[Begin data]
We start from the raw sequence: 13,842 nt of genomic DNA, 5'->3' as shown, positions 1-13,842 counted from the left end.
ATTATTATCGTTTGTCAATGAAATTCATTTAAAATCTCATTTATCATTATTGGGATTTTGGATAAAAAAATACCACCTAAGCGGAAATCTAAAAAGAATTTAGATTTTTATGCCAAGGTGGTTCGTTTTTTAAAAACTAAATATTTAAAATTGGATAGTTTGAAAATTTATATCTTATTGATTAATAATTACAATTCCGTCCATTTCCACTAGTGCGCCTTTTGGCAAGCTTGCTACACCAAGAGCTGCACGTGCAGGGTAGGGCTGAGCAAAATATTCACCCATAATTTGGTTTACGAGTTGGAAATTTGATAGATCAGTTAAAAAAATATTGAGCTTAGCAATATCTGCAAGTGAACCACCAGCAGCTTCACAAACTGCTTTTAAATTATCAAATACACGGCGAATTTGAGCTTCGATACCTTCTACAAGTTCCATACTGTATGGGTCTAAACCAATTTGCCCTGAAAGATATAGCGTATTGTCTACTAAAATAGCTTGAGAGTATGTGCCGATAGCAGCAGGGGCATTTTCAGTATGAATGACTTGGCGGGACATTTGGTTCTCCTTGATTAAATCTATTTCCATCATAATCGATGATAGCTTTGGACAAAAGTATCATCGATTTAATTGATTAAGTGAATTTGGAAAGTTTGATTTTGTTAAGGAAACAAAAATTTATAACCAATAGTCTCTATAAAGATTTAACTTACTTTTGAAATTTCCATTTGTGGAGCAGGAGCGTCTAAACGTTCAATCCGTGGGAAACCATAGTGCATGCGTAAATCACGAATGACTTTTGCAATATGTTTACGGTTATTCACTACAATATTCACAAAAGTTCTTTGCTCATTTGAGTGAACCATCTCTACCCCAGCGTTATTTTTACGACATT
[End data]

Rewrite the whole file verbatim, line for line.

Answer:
We start from the raw sequence: 13,842 nt of genomic DNA, 5'->3' as shown, positions 1-13,842 counted from the left end.
ATTATTATCGTTTGTCAATGAAATTCATTTAAAATCTCATTTATCATTATTGGGATTTTGGATAAAAAAATACCACCTAAGCGGAAATCTAAAAAGAATTTAGATTTTTATGCCAAGGTGGTTCGTTTTTTAAAAACTAAATATTTAAAATTGGATAGTTTGAAAATTTATATCTTATTGATTAATAATTACAATTCCGTCCATTTCCACTAGTGCGCCTTTTGGCAAGCTTGCTACACCAAGAGCTGCACGTGCAGGGTAGGGCTGAGCAAAATATTCACCCATAATTTGGTTTACGAGTTGGAAATTTGATAGATCAGTTAAAAAAATATTGAGCTTAGCAATATCTGCAAGTGAACCACCAGCAGCTTCACAAACTGCTTTTAAATTATCAAATACACGGCGAATTTGAGCTTCGATACCTTCTACAAGTTCCATACTGTATGGGTCTAAACCAATTTGCCCTGAAAGATATAGCGTATTGTCTACTAAAATAGCTTGAGAGTATGTGCCGATAGCAGCAGGGGCATTTTCAGTATGAATGACTTGGCGGGACATTTGGTTCTCCTTGATTAAATCTATTTCCATCATAATCGATGATAGCTTTGGACAAAAGTATCATCGATTTAATTGATTAAGTGAATTTGGAAAGTTTGATTTTGTTAAGGAAACAAAAATTTATAACCAATAGTCTCTATAAAGATTTAACTTACTTTTGAAATTTCCATTTGTGGAGCAGGAGCGTCTAAACGTTCAATCCGTGGGAAACCATAGTGCATGCGTAAATCACGAATGACTTTTGCAATATGTTTACGGTTATTCACTACAATATTCACAAAAGTTCTTTGCTCATTTGAGTGAACCATCTCTACCCCAGCGTTATTTTTACGACATT